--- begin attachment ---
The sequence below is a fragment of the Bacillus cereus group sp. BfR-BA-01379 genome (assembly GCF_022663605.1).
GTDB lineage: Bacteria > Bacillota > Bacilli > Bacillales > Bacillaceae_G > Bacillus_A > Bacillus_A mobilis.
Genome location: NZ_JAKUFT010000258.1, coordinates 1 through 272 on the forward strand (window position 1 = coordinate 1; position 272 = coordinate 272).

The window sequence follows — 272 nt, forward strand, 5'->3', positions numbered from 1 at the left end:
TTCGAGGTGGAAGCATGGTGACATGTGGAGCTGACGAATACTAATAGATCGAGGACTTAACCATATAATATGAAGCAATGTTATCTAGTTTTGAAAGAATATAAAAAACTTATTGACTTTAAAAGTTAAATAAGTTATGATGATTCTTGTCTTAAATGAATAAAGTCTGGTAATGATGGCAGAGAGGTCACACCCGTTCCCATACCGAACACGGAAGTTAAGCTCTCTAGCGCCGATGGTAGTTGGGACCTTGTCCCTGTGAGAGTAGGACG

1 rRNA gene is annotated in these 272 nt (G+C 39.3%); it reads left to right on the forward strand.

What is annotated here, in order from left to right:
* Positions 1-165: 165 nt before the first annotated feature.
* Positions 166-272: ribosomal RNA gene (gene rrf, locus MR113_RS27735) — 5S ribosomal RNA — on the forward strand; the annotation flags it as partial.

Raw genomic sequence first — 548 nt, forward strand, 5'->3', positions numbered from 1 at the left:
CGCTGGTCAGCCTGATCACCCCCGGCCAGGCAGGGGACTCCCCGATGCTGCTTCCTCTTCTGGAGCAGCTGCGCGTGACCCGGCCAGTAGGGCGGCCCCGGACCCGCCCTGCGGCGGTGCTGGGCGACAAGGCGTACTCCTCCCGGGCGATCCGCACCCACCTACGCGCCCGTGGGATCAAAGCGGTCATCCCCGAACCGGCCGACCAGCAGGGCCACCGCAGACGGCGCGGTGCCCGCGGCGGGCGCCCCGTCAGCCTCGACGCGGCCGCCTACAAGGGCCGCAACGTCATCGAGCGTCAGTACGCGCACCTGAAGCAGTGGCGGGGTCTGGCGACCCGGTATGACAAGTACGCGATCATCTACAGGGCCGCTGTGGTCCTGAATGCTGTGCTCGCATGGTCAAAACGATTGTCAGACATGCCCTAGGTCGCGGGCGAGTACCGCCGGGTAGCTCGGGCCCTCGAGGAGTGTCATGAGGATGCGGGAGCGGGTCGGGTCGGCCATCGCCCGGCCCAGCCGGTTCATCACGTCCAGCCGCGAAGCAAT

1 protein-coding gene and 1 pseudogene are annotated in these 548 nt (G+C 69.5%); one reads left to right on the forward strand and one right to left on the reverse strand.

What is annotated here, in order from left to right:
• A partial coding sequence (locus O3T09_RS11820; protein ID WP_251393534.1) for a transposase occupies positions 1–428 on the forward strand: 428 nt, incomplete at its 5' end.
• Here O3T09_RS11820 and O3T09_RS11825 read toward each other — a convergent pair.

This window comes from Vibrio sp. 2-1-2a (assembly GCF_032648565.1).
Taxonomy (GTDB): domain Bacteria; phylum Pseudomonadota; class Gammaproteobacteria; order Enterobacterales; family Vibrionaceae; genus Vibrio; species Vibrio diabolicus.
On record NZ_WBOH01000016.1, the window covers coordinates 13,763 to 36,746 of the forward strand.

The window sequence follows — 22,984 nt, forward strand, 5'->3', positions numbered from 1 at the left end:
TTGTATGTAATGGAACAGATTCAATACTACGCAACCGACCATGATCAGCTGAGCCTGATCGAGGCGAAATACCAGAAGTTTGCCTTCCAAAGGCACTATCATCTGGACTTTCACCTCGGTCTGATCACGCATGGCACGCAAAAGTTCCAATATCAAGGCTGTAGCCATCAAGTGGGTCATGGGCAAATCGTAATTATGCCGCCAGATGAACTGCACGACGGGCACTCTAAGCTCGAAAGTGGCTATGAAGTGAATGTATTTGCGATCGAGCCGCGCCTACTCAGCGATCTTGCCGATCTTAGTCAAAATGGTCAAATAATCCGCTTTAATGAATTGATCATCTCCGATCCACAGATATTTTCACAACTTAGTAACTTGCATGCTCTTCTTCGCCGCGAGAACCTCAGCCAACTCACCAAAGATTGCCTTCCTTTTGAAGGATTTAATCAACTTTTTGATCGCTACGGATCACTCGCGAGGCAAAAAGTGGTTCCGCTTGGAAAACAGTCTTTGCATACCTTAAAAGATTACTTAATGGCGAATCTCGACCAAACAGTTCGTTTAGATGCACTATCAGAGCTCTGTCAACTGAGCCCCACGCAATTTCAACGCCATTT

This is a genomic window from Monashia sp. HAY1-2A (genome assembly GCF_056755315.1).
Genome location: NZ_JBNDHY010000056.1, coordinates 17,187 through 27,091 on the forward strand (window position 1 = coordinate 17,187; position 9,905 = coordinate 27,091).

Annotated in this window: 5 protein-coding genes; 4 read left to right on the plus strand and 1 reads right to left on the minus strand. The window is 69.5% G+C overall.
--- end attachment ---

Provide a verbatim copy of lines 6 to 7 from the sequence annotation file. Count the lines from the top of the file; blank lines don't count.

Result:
1 rRNA gene is annotated in these 272 nt (G+C 39.3%); it reads left to right on the forward strand.

What is annotated here, in order from left to right: